Modifier genes in Dravet Syndrome: where to look and how to find them

Converging thoughts. During late 2013, I had several unrelated discussions about the possible role of genetic modifiers of SCN1A in Dravet Syndrome. To some extent, SCN1A is a paradox. One the one hand, the connection between Dravet Syndrome and SCN1A is one of the clearest connections between gene and disease that we see in genetic epilepsies. On the other hand, we see a remarkable phenotypic heterogeneity in families, and some presumably pathogenic SCN1A variants can also be identified in unaffected control individuals. This leaves us with the question whether there are genetic modifiers in Dravet Syndrome that might help provide some insight into additional mechanisms of disease. This post is a collection of 10 individual thoughts that emerged during the discussions last year. Continue reading

Transmission of rare variants in parent-offspring trios – power or no power?

My untested assumption. Recently, I have boasted quite a bit about the power of the trio design, i.e. the inclusion of patients and parents in the analysis of rare genetic variants. Rare variants, in contrast to monogenic variants that arise de novo, are usually transmitted from unaffected parents and are the big unknown of modern day genetic studies. Much of the missing heritability may be accounted for by rare variants, but identifying these variants from genomic noise is difficult. Power calculations for association studies usually suggest that thousands, if not tens of thousands, of patients are necessary to identify these variants with sufficient statistical certainty, a sample size that the field of epilepsy research may never arrive at. So what about switching to parent-offspring trios? Would this help us? Follow me on a brief statistical journey through the land of rare variants. Continue reading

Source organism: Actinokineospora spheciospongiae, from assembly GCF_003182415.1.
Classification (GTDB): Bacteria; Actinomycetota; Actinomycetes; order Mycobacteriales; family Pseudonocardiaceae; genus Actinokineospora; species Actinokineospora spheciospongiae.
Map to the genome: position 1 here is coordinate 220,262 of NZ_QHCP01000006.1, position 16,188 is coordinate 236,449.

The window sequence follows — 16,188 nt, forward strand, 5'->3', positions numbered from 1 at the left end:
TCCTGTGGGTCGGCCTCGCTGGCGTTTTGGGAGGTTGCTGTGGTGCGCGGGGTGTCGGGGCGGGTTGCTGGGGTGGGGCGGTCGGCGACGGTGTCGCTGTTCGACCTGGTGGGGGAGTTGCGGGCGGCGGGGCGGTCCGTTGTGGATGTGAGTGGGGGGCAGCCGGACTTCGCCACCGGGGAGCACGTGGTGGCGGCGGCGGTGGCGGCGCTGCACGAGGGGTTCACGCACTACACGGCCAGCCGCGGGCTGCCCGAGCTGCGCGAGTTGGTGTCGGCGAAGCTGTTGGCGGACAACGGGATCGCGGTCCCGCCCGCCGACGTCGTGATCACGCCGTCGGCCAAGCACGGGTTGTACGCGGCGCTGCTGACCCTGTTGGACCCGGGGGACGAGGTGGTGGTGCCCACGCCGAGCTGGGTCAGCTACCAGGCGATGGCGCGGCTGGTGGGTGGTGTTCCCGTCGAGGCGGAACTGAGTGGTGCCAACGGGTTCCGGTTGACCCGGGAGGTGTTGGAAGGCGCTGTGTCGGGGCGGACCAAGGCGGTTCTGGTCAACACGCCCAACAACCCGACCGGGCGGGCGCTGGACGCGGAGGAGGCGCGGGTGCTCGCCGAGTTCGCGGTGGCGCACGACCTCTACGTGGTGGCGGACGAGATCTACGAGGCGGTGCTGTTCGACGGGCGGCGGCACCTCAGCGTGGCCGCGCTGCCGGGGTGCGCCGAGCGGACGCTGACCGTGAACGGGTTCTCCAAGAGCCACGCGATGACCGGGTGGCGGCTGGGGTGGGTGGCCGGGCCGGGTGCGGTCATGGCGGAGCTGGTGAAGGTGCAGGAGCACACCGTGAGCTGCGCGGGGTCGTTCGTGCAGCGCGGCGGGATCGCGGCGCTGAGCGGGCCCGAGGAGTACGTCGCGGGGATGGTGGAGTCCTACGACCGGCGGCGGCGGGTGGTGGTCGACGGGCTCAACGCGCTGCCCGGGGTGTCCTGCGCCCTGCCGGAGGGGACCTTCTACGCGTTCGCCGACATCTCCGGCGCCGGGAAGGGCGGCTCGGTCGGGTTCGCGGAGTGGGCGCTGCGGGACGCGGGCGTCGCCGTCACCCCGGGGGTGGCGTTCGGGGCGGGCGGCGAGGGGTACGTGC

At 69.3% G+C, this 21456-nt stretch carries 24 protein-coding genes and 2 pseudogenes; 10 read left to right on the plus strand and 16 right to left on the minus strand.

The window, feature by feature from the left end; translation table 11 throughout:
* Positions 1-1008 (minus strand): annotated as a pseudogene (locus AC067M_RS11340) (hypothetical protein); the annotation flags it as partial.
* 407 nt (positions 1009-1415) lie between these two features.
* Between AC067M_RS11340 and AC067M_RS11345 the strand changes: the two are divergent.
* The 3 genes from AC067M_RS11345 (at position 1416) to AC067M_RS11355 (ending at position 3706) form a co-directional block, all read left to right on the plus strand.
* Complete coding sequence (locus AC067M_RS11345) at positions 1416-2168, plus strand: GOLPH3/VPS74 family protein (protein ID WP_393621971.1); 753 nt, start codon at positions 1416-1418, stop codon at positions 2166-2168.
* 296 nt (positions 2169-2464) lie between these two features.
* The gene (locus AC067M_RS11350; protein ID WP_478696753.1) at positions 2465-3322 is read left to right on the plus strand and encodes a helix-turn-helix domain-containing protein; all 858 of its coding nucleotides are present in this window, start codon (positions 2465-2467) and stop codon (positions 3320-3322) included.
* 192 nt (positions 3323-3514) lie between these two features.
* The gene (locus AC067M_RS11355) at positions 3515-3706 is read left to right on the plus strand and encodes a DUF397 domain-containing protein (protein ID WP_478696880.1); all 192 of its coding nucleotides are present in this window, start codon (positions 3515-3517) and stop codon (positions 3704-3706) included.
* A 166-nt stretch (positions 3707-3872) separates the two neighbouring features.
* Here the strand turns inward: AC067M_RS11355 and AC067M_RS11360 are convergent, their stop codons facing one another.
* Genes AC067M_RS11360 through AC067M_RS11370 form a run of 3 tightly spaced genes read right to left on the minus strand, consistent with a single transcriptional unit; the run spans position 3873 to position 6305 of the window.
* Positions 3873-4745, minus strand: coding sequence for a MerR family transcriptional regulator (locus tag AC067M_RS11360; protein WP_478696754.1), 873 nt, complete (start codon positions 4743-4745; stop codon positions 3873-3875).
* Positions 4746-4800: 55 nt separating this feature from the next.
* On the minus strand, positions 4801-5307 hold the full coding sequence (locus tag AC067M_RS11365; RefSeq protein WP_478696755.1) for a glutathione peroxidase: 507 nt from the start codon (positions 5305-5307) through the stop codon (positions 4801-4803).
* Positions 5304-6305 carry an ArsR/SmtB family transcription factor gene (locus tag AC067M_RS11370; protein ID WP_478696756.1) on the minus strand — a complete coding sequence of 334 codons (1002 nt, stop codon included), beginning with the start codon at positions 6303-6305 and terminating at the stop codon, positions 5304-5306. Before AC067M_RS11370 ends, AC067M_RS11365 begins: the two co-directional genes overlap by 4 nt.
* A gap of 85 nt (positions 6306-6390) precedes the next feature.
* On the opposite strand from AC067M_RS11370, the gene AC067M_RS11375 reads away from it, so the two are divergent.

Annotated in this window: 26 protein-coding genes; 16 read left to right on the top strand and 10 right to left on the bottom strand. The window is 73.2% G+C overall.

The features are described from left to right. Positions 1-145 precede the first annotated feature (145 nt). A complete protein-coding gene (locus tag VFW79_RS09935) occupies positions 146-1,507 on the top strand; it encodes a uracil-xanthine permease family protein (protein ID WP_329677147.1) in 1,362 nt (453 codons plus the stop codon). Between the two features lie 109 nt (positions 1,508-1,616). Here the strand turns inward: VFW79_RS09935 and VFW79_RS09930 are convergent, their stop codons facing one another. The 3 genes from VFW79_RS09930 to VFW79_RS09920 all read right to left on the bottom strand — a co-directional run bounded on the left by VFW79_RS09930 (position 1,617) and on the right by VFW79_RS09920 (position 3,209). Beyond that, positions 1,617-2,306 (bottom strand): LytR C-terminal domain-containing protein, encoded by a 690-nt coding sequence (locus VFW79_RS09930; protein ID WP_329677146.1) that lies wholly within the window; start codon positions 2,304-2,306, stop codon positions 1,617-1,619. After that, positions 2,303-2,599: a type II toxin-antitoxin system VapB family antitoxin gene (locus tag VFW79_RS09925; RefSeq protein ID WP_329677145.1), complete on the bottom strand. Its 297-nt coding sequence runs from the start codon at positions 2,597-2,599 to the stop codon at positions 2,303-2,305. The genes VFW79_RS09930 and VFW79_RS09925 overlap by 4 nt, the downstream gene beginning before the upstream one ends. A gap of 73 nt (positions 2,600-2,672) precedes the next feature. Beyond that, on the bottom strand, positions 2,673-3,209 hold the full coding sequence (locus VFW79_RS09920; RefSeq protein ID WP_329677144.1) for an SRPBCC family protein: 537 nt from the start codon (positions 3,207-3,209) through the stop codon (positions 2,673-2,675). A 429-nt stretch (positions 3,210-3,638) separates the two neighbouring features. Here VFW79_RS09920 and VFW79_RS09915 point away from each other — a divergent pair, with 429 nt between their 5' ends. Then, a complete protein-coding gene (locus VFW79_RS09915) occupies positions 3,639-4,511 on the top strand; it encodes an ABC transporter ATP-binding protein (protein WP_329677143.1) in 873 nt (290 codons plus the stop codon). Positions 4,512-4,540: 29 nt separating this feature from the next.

Exome sequencing in epileptic encephalopathies – the powers that be

The power, over and over again. I must admit that I am thoroughly confused by power calculations for rare genetic variants, particularly for de novo variants that are identified through trio exome sequencing. Carolien has recently written a post about the results we can expect from exome sequencing studies. For a current grant proposal, I have now tried to estimate the rate of de novos using a small simulation experiment. And I have realized that we need to re-think the concept of power. Continue reading

The RES-experiments: what results can be expected

Now the experiments to find de novo variants for epileptic encephalopathies within the Euroepinomics RES-project are well underway and first data are coming out, it is a good moment to pause and think about what results we can expect, and how these should be interpreted. For this it is very nice that recent large experiments in autism have provided so much useful data. In this post, I will explore what we can expect in experiments in which we perform whole exome sequencing in a group of patients and their parents to identify de novo variants that could be the cause of the disorder.

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